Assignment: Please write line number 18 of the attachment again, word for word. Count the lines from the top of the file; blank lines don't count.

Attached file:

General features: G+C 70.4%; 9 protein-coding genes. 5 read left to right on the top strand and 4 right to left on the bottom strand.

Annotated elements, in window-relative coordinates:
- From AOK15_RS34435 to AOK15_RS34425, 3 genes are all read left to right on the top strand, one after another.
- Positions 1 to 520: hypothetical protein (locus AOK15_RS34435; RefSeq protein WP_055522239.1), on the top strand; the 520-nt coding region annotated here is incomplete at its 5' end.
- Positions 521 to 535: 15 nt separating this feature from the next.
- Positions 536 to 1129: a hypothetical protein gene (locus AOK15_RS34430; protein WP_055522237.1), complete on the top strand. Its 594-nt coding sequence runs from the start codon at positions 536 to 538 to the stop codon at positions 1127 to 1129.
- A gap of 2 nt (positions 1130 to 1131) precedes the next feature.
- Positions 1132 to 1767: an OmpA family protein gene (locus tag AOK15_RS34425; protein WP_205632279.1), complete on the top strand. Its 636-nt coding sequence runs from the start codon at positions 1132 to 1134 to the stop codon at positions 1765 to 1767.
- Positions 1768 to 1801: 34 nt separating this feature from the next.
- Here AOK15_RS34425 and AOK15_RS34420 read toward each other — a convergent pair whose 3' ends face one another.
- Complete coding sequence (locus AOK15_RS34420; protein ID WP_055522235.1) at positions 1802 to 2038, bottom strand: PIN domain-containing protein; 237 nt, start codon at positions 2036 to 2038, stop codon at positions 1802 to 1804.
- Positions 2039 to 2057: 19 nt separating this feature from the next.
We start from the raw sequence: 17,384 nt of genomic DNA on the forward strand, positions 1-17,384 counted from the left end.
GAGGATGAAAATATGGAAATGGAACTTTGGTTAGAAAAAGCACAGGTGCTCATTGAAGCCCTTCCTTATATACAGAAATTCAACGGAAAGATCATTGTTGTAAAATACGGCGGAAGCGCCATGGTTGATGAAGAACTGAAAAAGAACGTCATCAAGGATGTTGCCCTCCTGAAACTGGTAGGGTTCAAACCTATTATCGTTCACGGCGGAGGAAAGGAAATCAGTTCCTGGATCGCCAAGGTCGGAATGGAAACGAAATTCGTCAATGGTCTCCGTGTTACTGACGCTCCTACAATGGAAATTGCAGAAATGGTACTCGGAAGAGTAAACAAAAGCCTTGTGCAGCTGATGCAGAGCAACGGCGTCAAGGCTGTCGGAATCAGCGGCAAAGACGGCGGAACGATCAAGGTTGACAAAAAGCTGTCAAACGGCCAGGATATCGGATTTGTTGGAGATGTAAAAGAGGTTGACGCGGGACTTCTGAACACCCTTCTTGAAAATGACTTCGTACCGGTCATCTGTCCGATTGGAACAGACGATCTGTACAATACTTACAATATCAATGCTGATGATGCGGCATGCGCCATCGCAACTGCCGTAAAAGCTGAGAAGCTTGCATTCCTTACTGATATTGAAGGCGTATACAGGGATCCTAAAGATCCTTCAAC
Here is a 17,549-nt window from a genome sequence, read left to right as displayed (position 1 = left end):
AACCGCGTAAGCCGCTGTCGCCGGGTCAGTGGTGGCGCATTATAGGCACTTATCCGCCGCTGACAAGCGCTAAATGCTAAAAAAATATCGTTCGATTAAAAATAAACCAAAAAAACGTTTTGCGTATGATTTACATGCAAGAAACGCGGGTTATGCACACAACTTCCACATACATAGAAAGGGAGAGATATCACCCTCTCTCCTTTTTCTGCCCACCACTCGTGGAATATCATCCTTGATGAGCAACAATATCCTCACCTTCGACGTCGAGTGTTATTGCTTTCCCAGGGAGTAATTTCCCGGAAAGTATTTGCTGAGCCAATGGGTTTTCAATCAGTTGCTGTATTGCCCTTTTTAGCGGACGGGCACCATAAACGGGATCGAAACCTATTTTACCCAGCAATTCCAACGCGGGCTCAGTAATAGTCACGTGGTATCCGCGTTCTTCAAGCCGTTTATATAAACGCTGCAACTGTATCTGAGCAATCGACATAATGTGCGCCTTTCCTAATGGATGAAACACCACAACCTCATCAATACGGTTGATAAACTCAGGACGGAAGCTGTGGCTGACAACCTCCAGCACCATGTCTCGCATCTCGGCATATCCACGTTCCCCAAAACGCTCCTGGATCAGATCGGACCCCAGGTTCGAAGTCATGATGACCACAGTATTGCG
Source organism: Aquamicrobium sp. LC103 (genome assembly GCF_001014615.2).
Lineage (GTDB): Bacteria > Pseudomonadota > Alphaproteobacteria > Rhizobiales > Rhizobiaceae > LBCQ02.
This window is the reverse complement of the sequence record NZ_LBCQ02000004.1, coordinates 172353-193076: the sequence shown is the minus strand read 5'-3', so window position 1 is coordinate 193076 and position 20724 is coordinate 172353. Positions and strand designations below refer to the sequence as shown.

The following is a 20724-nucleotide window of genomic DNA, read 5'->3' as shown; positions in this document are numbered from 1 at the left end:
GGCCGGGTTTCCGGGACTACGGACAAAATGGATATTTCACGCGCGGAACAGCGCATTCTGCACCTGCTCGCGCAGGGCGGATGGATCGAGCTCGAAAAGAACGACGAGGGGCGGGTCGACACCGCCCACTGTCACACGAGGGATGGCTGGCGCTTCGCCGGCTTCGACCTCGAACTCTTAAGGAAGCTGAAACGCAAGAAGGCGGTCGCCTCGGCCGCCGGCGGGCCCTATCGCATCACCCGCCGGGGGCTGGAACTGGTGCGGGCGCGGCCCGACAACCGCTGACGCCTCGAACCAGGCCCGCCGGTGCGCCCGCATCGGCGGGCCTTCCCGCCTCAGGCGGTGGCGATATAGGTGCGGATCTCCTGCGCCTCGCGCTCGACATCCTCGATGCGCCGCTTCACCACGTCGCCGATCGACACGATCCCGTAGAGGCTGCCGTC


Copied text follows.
Lineage (GTDB): Bacteria > Pseudomonadota > Alphaproteobacteria > Rhizobiales > Rhizobiaceae > LBCQ02.